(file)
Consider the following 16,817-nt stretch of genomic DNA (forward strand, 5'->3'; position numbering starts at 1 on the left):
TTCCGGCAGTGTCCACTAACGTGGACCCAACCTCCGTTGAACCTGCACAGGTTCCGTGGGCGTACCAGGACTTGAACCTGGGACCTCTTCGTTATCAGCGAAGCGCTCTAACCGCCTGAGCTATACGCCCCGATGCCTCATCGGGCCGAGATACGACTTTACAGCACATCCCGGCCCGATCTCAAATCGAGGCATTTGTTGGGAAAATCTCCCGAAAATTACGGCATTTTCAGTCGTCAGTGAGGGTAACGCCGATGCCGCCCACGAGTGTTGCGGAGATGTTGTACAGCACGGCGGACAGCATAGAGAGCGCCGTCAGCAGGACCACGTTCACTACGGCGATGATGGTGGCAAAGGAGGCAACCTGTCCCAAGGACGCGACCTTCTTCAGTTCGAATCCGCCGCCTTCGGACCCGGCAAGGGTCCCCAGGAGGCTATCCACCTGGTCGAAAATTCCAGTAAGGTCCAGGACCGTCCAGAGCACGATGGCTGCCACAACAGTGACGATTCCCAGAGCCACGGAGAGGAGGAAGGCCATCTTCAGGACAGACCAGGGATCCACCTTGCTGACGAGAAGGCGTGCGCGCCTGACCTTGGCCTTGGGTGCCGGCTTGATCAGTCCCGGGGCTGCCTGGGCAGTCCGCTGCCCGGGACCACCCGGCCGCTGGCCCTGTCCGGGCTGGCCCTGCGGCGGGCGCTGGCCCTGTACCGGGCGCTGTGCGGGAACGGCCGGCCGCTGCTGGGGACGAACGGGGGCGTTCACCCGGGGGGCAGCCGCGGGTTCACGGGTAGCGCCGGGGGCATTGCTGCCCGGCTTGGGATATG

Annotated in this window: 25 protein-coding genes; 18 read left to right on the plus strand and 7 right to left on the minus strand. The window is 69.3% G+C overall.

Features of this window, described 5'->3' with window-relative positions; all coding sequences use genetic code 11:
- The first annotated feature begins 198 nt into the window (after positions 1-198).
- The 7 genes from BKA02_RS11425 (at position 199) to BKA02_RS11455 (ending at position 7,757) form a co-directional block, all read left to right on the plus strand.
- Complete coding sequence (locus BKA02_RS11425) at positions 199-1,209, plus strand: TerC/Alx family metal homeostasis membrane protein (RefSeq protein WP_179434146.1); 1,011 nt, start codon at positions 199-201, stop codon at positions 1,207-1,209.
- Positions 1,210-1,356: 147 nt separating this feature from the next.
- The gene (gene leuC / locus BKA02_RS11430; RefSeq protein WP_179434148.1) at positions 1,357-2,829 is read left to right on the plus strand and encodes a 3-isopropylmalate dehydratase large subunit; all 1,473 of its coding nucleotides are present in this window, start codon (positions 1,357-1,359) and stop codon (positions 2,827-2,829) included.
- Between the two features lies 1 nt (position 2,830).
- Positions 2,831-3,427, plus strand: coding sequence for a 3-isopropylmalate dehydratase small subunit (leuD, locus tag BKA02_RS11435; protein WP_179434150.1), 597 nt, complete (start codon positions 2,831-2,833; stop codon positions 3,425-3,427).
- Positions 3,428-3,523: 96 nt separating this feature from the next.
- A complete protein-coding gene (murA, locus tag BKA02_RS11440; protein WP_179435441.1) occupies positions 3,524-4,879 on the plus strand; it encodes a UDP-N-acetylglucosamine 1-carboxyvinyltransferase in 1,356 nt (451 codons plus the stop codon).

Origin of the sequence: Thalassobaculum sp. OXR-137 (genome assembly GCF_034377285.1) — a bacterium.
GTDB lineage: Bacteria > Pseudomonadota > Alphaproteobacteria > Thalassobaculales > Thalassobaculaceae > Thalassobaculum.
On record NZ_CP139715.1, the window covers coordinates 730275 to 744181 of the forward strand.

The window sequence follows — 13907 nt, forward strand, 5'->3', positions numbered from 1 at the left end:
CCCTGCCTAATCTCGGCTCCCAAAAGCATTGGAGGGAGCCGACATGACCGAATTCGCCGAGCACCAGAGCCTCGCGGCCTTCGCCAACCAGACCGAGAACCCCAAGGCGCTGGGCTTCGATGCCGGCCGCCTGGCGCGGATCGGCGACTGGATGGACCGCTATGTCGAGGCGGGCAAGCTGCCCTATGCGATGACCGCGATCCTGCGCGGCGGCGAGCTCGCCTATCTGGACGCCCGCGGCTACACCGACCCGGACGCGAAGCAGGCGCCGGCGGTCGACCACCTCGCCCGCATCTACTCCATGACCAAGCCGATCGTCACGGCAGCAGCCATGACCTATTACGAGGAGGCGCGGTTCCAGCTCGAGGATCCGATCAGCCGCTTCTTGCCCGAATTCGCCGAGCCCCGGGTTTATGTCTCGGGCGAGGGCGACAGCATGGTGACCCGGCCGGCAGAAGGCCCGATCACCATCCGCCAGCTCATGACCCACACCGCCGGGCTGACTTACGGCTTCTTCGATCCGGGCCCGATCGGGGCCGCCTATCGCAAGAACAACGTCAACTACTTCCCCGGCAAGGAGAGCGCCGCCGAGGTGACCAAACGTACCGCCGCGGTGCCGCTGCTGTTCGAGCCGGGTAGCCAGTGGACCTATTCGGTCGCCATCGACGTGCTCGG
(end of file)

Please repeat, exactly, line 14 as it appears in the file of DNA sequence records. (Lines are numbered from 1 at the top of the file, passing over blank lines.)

Origin of the sequence: Thalassobaculum sp. OXR-137 (genome assembly GCF_034377285.1) — a bacterium.